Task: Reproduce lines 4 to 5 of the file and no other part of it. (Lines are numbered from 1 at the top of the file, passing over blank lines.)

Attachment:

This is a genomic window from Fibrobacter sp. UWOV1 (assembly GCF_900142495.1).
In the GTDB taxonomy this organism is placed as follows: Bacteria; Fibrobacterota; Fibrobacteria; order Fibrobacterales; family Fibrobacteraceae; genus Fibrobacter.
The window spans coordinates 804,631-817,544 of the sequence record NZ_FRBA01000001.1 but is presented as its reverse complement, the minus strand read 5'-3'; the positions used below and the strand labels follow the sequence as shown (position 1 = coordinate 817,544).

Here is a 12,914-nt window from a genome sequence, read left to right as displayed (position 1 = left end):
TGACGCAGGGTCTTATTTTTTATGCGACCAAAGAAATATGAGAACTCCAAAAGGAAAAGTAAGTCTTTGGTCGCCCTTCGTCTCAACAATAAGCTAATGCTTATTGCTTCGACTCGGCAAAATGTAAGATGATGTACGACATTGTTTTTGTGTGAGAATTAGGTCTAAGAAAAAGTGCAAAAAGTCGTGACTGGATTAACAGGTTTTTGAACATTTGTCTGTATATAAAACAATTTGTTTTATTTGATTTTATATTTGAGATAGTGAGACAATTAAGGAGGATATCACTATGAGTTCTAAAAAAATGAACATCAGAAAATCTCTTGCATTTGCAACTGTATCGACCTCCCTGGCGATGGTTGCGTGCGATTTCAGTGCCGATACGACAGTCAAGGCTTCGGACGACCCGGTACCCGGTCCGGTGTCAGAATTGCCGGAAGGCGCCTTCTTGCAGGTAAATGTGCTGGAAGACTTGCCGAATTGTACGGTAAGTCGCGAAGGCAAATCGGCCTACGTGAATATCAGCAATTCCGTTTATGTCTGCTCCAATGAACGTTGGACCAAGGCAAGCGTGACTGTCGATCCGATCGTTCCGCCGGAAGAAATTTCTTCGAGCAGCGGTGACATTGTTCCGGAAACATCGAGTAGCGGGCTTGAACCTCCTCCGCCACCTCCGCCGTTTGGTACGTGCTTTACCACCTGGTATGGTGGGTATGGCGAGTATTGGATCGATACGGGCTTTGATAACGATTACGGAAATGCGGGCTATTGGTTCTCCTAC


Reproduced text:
Here is a 12,914-nt window from a genome sequence, read left to right as displayed (position 1 = left end):
TGACGCAGGGTCTTATTTTTTATGCGACCAAAGAAATATGAGAACTCCAAAAGGAAAAGTAAGTCTTTGGTCGCCCTTCGTCTCAACAATAAGCTAATGCTTATTGCTTCGACTCGGCAAAATGTAAGATGATGTACGACATTGTTTTTGTGTGAGAATTAGGTCTAAGAAAAAGTGCAAAAAGTCGTGACTGGATTAACAGGTTTTTGAACATTTGTCTGTATATAAAACAATTTGTTTTATTTGATTTTATATTTGAGATAGTGAGACAATTAAGGAGGATATCACTATGAGTTCTAAAAAAATGAACATCAGAAAATCTCTTGCATTTGCAACTGTATCGACCTCCCTGGCGATGGTTGCGTGCGATTTCAGTGCCGATACGACAGTCAAGGCTTCGGACGACCCGGTACCCGGTCCGGTGTCAGAATTGCCGGAAGGCGCCTTCTTGCAGGTAAATGTGCTGGAAGACTTGCCGAATTGTACGGTAAGTCGCGAAGGCAAATCGGCCTACGTGAATATCAGCAATTCCGTTTATGTCTGCTCCAATGAACGTTGGACCAAGGCAAGCGTGACTGTCGATCCGATCGTTCCGCCGGAAGAAATTTCTTCGAGCAGCGGTGACATTGTTCCGGAAACATCGAGTAGCGGGCTTGAACCTCCTCCGCCACCTCCGCCGTTTGGTACGTGCTTTACCACCTGGTATGGTGGGTATGGCGAGTATTGGATCGATACGGGCTTTGATAACGATTACGGAAATGCGGGCTATTGGTTCTCCTAC